A national security and intelligence assessment: Building safer communities

Concept note 5/2021



Copyright © 2021


Inclusive Society Institute


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or by any means without the permission in writing from the Inclusive Society Institute.


DISCLAIMER


Views expressed in this report do not necessarily represent the views of the

Inclusive Society Institute or those of their respective Board or Council members.


OCTOBER 2021


Author: Stephen Langtry


Content


1. Introduction


2. The problem


3. Objectives


4. Activities


References


1. Introduction


The Inclusive Society Institute and In Transformation Initiatives hosted a series of panel discussions to assess the state of crime intelligence in South Africa. These discussions were held on 19 July 2021 and 6 October 2021. They arose from a general concern about the negative impact that high levels of crime had on the social and economic development trajectory of the country. Critical was the lack of intelligence to combat high levels of crime.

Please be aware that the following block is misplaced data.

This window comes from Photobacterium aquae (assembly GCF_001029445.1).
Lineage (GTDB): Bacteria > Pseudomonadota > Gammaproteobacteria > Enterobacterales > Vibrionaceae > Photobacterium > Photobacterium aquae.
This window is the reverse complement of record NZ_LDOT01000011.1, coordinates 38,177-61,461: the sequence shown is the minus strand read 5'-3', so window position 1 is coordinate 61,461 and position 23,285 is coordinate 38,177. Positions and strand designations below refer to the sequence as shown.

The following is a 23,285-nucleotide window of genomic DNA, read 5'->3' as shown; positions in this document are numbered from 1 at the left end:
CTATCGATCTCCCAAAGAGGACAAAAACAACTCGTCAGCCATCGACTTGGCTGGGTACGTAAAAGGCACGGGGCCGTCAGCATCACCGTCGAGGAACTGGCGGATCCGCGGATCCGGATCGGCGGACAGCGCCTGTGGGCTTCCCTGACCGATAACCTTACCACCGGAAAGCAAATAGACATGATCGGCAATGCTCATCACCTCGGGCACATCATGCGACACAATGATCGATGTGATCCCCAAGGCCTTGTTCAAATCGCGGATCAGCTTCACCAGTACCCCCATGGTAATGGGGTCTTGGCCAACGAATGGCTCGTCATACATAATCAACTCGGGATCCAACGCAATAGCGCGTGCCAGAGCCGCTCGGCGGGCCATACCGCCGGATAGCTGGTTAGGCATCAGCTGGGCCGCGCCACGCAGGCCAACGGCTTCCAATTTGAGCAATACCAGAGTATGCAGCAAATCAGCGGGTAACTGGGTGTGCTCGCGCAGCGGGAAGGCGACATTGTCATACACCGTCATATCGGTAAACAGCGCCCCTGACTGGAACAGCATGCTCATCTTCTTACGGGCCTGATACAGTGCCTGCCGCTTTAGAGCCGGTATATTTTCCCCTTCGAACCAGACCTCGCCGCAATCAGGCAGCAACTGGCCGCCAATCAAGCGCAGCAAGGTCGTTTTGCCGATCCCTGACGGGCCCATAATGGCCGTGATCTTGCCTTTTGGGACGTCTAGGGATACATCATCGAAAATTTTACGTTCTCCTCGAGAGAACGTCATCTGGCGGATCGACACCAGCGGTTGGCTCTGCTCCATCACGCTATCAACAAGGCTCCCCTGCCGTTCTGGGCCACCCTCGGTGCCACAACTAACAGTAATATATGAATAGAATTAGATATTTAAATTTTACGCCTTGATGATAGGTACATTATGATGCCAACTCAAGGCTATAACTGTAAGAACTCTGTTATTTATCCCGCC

Particular areas of concern were:


  • A vast number of arrests do not result in court action;

  • The poor prosecution rates through the judicial system;

  • The lack of preparedness of the security services to deal with the riots and looting from 9 to 18 July 2021 in KwaZulu-Natal and Gauteng, which resulted in more than 300 deaths and billions of Rands worth in damage to infrastructure (Harper, 2021).


The hostage-taking of the Minister of Defence and Military Veterans, Thandi Modise, Minister in the Presidency, Mondli Gungubele, and Deputy Minister of Defence and Military Veterans, Thabang Makwetla, on 14 October again illustrated the breakdown of crime intelligence (Haffajee, 2021).


The panel discussions reflected on the politicisation of crime intelligence and how it has affected the effectiveness of the intelligence and security community. The consensus view of panellists was that there was an urgent need for a comprehensive assessment of national security and intelligence.


2. The problem


None of the six National Commissioners of Police since 2000, have completed their terms of office. Notably, Jackie Selebi was arrested and convicted of corruption in July 2010. The former Head of Police Crime Intelligence, Lieutenant General Richard Mdluli was convicted and sentenced to five years in prison for kidnapping and assault in July 2020. These incidents have had a serious impact on the crime intelligence environment resulting in low morale and many experienced officials leaving the service.